Hackers Jump on Mydoom's Coattails

A back door to computer systems opened by the Mydoom e-mail worm is turning into a bonanza for thousands of hackers, who are scanning the Internet furiously for systems infected by Mydoom, antivirus experts say.

The opening in the defenses of infected computers could allow malicious hackers to secretly install a Trojan horse program or keystroke-logging software, or simply to peruse files on infected systems. It may make cleaning up after Mydoom difficult, say the experts.

Mydoom, which first appeared Monday, is still spreading online and is believed to have infected between 100,000 and 300,000 systems worldwide, according to Craig Schmugar, virus research manager at the McAfee antivirus division of Network Associates.

Inviting Hackers

"Mydoom is still going strong; we're not seeing any signs of it slowing down," Schmugar says.

One large corporate customer reported receiving 160,000 Mydoom-infected e-mail messages in an hour, he says.

McAfee researchers and those at other antivirus companies have also spotted another Mydoom trend: thousands of computers scanning for a range of Transmission Control Protocol (TCP) ports opened by the worm.

Those open ports, which range between number 3127 and 3198, are open doors for malicious hackers, says Oliver Friedrichs, senior manager of Symantec Security Response at Symantec.

Attackers just have to connect to the open port and upload spyware or other malicious programs, he says.

"This could mean there are a bunch of attackers out there looking for machines to compromise," NAI's Schmugar says.

Symantec counted 2100 unique systems scanning for the Mydoom back door Wednesday, Friedrichs says.

Network Associates puts the number at 2500 systems and says that as many as 7500 infected systems may have been targeted since late Tuesday, when researchers first noticed the behavior, Schmugar says.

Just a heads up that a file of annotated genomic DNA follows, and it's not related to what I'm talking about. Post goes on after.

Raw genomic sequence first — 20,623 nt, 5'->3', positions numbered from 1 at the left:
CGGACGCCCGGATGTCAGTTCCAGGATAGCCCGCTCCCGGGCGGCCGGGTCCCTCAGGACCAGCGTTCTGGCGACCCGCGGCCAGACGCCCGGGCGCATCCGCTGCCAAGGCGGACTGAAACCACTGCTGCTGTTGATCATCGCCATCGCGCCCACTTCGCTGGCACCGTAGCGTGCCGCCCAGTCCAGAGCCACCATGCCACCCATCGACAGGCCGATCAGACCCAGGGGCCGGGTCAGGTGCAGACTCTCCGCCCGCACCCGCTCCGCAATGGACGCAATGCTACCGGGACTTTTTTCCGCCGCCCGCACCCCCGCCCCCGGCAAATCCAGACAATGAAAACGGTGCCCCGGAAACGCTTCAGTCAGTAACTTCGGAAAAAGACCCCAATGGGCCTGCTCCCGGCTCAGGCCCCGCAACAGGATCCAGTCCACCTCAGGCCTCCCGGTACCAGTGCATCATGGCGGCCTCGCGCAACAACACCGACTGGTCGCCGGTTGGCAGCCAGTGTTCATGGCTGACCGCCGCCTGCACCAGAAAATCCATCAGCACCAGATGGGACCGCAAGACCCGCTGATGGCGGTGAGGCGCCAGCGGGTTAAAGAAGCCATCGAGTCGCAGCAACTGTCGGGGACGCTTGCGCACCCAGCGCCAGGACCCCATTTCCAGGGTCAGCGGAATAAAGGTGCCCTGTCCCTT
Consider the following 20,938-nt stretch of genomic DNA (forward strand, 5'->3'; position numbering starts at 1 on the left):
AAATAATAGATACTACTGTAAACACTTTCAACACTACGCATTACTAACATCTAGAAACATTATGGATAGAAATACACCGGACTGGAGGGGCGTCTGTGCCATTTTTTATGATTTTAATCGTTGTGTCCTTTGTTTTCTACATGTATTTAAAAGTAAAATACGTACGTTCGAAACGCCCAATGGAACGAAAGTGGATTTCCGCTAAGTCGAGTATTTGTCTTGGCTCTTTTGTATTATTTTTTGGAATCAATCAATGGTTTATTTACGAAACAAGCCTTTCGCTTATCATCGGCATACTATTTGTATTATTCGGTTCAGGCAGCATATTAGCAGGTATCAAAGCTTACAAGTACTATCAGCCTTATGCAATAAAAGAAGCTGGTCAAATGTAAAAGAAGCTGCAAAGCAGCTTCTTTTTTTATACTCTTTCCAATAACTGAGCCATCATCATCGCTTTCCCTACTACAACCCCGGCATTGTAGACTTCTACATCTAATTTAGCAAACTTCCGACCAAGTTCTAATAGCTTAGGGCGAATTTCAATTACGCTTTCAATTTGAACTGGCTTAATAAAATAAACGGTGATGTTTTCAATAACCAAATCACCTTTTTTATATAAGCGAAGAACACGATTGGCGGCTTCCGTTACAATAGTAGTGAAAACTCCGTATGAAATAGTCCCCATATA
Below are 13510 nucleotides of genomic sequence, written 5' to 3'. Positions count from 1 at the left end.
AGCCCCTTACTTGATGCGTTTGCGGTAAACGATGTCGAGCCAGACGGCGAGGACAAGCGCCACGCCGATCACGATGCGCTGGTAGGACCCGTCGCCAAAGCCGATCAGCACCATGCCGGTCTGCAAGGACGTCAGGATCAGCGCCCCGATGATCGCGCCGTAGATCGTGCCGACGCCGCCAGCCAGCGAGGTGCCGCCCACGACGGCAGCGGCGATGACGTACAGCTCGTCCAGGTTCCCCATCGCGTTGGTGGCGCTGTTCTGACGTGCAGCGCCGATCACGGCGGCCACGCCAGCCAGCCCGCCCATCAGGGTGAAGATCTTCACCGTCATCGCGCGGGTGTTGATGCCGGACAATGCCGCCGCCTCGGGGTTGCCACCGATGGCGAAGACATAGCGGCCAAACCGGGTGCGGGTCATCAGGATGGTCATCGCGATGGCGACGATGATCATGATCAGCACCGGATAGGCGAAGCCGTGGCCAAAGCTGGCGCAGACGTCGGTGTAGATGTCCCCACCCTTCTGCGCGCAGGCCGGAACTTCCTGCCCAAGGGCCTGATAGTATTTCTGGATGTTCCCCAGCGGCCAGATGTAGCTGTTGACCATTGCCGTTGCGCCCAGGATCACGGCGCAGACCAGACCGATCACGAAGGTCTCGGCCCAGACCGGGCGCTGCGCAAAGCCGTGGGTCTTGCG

Protecting Your PC

Removing Mydoom will close the back door, removing the threat, Friedrichs says. All the major antivirus vendors have updated their virus definitions to identify and protect against the fast-moving worm, which is also called Novarg and Mimail.R.

However, if a malicious hacker gets to an infected system first, cleanup is more complicated.

Many antivirus programs can spot common Trojan horse and keystroke-logging software, but they might not detect every program, Friedrichs says.

Owners of infected systems would need specialized software that looks just for such programs, he adds. "This could turn into a big mess," he says.

Most Internet users will be well served with an up-to-date antivirus package and an Internet firewall, which can spot Trojan activity on an infected system, says Richard Smith, an independent computer security consultant in Boston.

Also, some of the scanning may be by system administrators trying to spot infected machines so they can disinfect them, Schmugar notes.

Next: Mass Attack?

The Internet community should be more worried about the hundreds of thousands of Mydoom-infected computers that are now at the beck and call of the Mydoom author, Smith says.

Mydoom apparently plants information on a system so it can be recruited into an organized distributed denial-of-service attack on one or more servers. Apparently some of them are being rallied for an attack on corporate servers of SCO, a software company that has angered the open-source community with recent lawsuits.

"Anything more than 50,000 systems is scary," Smith says. "The author knows where the systems are and he can easily upload software to them."

The Mydoom-B variant that has appeared includes features to cut off access to antivirus Web sites and may be an effort to further groom the population of infected machines, Smith adds. It may be targeting Microsoft.

A zombie network that large could be used to distribute spam, viruses, or Internet scams, he says.

"Whoever is behind [Mydoom] could cause a lot of mischief," he says.

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